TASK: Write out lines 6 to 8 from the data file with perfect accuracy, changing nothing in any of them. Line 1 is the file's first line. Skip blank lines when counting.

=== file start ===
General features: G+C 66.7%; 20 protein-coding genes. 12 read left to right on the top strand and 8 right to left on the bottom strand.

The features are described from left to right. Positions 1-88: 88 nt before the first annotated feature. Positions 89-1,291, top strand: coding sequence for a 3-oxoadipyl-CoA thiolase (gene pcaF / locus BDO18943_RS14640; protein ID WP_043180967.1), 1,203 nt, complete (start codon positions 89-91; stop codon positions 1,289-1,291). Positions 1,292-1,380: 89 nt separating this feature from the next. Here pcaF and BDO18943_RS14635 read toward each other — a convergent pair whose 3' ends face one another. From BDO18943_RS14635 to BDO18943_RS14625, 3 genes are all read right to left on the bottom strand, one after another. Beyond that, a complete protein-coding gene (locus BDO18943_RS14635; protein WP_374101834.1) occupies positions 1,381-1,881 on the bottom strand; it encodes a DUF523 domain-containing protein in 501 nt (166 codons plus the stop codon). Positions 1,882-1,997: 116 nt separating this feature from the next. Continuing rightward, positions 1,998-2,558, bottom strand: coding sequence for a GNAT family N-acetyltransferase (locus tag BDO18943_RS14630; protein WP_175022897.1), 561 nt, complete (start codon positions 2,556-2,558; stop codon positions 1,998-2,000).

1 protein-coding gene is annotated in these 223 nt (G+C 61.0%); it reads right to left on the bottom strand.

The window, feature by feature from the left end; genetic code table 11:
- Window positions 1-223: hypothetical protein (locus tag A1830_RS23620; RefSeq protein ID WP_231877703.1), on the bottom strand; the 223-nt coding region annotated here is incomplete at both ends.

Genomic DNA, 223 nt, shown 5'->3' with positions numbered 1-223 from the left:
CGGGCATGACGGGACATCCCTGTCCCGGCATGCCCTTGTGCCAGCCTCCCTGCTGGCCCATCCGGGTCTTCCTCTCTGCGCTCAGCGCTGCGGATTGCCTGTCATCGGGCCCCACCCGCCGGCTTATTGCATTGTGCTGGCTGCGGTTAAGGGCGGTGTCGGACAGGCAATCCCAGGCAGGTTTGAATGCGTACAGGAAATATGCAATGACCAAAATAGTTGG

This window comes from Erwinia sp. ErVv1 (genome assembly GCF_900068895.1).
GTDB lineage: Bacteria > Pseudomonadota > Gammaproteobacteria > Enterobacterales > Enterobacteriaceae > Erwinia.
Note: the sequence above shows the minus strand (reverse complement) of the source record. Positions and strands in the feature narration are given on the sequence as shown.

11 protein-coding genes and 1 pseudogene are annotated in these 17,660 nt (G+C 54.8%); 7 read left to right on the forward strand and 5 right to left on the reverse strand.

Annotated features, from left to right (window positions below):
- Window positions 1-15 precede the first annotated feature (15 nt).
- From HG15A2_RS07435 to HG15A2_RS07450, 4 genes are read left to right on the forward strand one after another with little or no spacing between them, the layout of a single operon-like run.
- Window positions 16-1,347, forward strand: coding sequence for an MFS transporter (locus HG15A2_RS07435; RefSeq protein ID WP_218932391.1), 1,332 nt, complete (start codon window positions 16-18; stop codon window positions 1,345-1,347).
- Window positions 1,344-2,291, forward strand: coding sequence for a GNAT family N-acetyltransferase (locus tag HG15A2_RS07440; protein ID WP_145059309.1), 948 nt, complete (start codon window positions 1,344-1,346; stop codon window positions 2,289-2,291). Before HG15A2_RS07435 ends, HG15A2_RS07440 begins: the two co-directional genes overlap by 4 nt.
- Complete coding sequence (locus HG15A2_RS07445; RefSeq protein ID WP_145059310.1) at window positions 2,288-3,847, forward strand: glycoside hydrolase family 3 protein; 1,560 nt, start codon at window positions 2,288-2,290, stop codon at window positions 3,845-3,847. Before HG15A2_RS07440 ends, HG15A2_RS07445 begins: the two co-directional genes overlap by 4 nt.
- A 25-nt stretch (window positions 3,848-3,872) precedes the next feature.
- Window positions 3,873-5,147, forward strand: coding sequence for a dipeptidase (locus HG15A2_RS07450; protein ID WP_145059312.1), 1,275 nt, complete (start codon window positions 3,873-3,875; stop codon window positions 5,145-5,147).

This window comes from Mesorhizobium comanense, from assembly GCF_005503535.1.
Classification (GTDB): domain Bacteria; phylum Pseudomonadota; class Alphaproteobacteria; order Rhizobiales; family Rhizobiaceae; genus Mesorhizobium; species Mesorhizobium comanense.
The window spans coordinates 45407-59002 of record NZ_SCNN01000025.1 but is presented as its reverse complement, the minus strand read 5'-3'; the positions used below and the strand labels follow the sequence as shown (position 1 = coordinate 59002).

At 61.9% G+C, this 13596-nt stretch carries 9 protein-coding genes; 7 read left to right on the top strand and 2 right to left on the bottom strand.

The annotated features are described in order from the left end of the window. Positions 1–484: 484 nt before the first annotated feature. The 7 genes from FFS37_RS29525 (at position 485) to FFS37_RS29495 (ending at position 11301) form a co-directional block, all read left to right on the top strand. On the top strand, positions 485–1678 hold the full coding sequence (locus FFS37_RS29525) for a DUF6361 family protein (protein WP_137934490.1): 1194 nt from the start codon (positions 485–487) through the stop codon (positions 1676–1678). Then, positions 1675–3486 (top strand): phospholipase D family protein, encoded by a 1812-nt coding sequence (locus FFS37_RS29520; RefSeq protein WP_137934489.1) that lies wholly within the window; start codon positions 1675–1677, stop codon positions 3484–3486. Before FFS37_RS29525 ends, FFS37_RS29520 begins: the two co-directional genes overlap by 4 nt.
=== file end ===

Genomic DNA, 223 nt, shown 5'->3' with positions numbered 1-223 from the left:
CGGGCATGACGGGACATCCCTGTCCCGGCATGCCCTTGTGCCAGCCTCCCTGCTGGCCCATCCGGGTCTTCCTCTCTGCGCTCAGCGCTGCGGATTGCCTGTCATCGGGCCCCACCCGCCGGCTTATTGCATTGTGCTGGCTGCGGTTAAGGGCGGTGTCGGACAGGCAATCCCAGGCAGGTTTGAATGCGTACAGGAAATATGCAATGACCAAAATAGTTGG

This window comes from Erwinia sp. ErVv1 (genome assembly GCF_900068895.1).